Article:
On Fri, Oct 11, 2013 at 11:32:11AM +0100, Nick wrote: Of course in case of state surveillance, this will cause the unwilling subjects to exert counterpressure, ultimatively making looking for terrorism a self-fullfilling prophecy. Of course if you're fishing for evidence to justify your budget, and look for more... honi soit.
Salon.com Sunday, Oct 13, 2013 01:00 PM CEST TED talks are lying to you http://www.salon.com/2013/10/13/ted_talks_are_lying_to_you The creative class has never been more screwed. Books about creativity have never been more popular. What gives? By Thomas Frank The writer had a problem. Books he read and people he knew had been warning him that the nation and maybe mankind itself had wandered into a sort of creativity doldrums. Economic growth was slackening. The Internet revolution was less awesome than we had anticipated, and the forward march of innovation, once a cultural constant, had slowed to a crawl. One of the few fields in which we generated lots of novelties — financial engineering — had come back to bite us. And in other departments, we actually seemed to be going backward. You could no longer take a supersonic airliner across the Atlantic, for example, and sending astronauts to the moon had become either fiscally insupportable or just passé. And yet the troubled writer also knew that th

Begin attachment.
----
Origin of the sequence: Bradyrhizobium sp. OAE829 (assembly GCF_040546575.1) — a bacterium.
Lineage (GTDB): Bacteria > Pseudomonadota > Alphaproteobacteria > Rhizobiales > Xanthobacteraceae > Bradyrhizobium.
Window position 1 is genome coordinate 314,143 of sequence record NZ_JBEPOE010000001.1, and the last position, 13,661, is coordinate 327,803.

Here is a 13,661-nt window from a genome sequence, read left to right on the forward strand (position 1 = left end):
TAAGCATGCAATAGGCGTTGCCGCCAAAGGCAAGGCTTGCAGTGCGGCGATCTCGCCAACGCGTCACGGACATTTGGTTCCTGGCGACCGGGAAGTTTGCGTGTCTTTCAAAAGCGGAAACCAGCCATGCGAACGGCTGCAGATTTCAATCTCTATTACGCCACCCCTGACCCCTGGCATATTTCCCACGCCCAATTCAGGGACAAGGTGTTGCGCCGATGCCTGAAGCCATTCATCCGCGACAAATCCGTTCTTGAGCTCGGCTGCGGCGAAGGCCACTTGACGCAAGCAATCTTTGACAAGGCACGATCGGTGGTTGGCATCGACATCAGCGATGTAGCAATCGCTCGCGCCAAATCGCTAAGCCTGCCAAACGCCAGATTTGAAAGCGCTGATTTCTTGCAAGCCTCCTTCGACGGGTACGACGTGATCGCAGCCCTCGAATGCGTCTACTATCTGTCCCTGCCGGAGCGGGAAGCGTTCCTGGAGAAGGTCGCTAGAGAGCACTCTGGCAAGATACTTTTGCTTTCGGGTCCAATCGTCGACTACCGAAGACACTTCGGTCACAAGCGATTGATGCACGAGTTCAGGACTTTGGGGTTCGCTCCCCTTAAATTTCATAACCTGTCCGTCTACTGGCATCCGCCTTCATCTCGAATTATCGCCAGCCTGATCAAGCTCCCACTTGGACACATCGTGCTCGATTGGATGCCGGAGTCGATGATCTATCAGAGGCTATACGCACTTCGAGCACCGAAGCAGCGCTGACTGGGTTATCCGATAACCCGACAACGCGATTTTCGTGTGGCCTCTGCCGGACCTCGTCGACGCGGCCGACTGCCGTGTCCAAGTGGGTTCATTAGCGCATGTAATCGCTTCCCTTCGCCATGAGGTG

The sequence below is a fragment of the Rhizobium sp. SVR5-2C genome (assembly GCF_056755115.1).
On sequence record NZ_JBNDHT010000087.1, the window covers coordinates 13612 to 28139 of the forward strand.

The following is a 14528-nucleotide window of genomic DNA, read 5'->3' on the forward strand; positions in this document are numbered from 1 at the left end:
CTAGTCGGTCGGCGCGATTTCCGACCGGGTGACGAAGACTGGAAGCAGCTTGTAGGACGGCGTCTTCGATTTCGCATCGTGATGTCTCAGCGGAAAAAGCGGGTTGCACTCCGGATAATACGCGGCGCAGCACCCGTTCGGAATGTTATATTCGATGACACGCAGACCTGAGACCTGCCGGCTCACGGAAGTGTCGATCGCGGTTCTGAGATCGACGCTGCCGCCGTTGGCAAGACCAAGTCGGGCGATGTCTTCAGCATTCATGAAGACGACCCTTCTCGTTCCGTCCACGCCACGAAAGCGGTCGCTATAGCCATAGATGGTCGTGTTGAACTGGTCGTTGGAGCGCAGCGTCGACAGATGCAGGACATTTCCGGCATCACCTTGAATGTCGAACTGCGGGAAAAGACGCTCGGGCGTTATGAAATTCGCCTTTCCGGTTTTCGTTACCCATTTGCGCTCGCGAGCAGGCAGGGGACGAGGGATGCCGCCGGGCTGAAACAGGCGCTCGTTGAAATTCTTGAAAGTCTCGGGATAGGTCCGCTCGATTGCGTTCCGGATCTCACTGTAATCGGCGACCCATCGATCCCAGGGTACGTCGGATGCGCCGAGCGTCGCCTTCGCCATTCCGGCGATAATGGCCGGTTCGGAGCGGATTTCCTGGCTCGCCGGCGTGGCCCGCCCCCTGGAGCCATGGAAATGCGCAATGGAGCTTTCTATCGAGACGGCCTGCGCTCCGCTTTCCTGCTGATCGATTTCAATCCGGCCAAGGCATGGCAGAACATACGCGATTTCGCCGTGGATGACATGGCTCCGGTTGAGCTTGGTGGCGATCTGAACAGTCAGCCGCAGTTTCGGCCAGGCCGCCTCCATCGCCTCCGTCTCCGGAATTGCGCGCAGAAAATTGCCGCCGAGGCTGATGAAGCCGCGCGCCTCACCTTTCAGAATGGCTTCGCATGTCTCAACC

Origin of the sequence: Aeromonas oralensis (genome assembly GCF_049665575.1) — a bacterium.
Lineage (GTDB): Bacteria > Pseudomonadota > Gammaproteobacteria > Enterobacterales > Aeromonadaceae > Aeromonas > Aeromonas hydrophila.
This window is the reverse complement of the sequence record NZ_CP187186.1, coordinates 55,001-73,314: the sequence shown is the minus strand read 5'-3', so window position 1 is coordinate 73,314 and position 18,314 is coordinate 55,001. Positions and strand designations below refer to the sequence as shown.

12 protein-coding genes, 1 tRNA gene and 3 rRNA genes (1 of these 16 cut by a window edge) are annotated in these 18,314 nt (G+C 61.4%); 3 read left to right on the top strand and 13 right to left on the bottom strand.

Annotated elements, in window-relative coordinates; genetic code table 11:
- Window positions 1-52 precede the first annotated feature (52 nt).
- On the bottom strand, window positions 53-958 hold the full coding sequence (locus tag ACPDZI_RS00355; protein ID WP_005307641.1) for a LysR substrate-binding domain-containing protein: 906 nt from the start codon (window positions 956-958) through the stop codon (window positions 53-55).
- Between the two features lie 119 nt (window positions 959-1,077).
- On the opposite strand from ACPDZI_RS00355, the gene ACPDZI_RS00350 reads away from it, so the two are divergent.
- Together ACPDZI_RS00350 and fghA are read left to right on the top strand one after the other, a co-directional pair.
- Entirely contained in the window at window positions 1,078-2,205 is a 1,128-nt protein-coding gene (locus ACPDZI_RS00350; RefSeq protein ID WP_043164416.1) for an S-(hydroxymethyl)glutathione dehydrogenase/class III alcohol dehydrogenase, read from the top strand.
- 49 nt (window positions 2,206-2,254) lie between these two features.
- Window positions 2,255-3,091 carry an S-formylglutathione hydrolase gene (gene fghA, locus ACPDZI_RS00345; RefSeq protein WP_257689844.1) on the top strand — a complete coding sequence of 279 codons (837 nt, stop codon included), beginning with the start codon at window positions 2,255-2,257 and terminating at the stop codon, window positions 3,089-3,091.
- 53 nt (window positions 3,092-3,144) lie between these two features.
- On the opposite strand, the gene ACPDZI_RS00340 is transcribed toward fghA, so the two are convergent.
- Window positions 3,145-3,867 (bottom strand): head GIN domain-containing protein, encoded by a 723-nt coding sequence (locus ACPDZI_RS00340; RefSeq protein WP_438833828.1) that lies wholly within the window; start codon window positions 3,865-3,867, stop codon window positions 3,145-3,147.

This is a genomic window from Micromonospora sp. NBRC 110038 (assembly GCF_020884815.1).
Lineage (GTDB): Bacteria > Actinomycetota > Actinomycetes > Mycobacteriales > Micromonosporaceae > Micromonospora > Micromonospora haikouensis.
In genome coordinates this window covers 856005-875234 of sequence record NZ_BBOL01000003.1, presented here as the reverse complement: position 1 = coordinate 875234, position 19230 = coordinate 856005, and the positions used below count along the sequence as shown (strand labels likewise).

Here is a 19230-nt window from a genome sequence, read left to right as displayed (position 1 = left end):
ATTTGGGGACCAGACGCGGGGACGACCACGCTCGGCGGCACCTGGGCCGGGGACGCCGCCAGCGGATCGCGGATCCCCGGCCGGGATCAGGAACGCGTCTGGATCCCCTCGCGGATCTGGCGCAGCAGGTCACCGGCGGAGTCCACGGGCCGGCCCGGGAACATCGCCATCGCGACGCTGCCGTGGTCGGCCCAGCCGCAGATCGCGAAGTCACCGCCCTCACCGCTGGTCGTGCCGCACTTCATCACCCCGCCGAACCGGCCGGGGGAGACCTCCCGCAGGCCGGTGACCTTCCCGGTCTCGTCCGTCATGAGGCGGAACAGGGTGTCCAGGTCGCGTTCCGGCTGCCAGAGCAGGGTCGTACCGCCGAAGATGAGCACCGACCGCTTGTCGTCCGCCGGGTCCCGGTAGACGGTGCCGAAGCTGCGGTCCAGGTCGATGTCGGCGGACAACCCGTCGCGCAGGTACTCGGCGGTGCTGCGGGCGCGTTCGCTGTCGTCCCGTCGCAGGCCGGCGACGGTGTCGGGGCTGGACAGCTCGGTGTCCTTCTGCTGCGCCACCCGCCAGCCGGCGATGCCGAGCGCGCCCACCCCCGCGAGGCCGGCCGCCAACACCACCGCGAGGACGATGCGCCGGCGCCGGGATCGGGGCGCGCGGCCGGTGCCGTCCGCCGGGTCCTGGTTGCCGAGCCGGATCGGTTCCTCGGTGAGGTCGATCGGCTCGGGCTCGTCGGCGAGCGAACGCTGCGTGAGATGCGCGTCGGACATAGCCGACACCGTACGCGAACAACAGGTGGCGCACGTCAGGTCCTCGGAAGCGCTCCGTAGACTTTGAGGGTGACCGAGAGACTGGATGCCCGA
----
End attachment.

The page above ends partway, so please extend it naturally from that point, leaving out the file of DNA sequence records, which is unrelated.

original to: http://nyti.ms/1akhmcT A Novel Prompts a Conversation About How We Use Technology By JULIE BOSMAN and CLAIRE CAIN MILLER Has Dave Eggers written a parable of our time, an eviscerating takedown of Silicon Valley and its privacy-invading technology companies? Or has he missed his target, producing a sanctimonious screed that fails to humanize its characters and understand its subject? Book critics are divided over the quality of Mr. Eggerss highly anticipated novel The Circle, which went on sale Tuesday. But in Silicon Valley and beyond, the books theme promises to spark an even bigger debate over the 21st-century hyperconnected world that Mr. Eggers describes. Set in an undefined future time, Mr. Eggerss novel tells the story of Mae Holland, a young idealist who comes to work at the Circle, an immensely powerful technology company that has conquered all its competitors by creating a single log-in for people to search, shop and socialize online. Initial orders have lifted th
[Cc: cypherpunks-ItmAqHPOIbAdnm+yROfE0A< at >public.gmane.org, info-lfXsXZLTG3+GglJvpFV4uA< at >public.gmane.org, zs-p2p-cWFMoju5LpeZ04cT+8uYmw< at >public.gmane.org -- mod (tb)] At 02:46 AM 10/4/2013, Eugen Leitl wrote: I never liked Joe Nacchio, back when he and I used to work for the same company. I didn't know him personally (he was probably a VP by then, in a different organization); he was an aggressive sales guy who liked to brag about his Porsche. But he was also insightful about the state of the business even in the mid-80s, and anybody in 2000-2001 who didn't have a clue that the telcos were in for a world of trouble had no business running one. He might have had more specific knowledge about the specific troubles Qwest was having, but besides the overall crash that the DotCom boom was going through, the telcos had just done a huge round of overbuilding on fiber, there was a glut of the stuff because everybody was doing it, and DWDM (dense wavelength division multiplexing) meant that you had to pour a